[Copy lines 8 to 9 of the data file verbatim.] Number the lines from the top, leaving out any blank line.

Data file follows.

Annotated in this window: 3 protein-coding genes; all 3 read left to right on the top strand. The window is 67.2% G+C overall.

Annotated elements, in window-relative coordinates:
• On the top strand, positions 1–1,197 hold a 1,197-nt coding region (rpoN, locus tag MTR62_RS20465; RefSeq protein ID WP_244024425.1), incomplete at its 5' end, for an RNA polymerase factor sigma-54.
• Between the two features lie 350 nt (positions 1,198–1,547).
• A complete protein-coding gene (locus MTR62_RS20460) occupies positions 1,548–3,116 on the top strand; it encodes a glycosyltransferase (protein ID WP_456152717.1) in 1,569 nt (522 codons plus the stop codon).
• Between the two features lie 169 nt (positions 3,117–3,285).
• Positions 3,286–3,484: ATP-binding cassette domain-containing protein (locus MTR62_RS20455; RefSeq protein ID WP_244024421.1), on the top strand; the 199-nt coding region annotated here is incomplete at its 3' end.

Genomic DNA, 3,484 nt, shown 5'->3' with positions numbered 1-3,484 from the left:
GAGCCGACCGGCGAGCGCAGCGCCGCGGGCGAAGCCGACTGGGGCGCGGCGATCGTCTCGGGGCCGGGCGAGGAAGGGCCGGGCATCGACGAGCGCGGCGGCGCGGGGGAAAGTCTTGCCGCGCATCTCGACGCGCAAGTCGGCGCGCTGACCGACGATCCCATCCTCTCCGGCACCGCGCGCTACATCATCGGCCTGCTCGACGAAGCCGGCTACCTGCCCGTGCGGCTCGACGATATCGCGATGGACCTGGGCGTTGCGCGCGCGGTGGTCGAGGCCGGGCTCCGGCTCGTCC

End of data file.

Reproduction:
Genomic DNA, 3,484 nt, shown 5'->3' with positions numbered 1-3,484 from the left:
GAGCCGACCGGCGAGCGCAGCGCCGCGGGCGAAGCCGACTGGGGCGCGGCGATCGTCTCGGGGCCGGGCGAGGAAGGGCCGGGCATCGACGAGCGCGGCGGCGCGGGGGAAAGTCTTGCCGCGCATCTCGACGCGCAAGTCGGCGCGCTGACCGACGATCCCATCCTCTCCGGCACCGCGCGCTACATCATCGGCCTGCTCGACGAAGCCGGCTACCTGCCCGTGCGGCTCGACGATATCGCGATGGACCTGGGCGTTGCGCGCGCGGTGGTCGAGGCCGGGCTCCGGCTCGTCC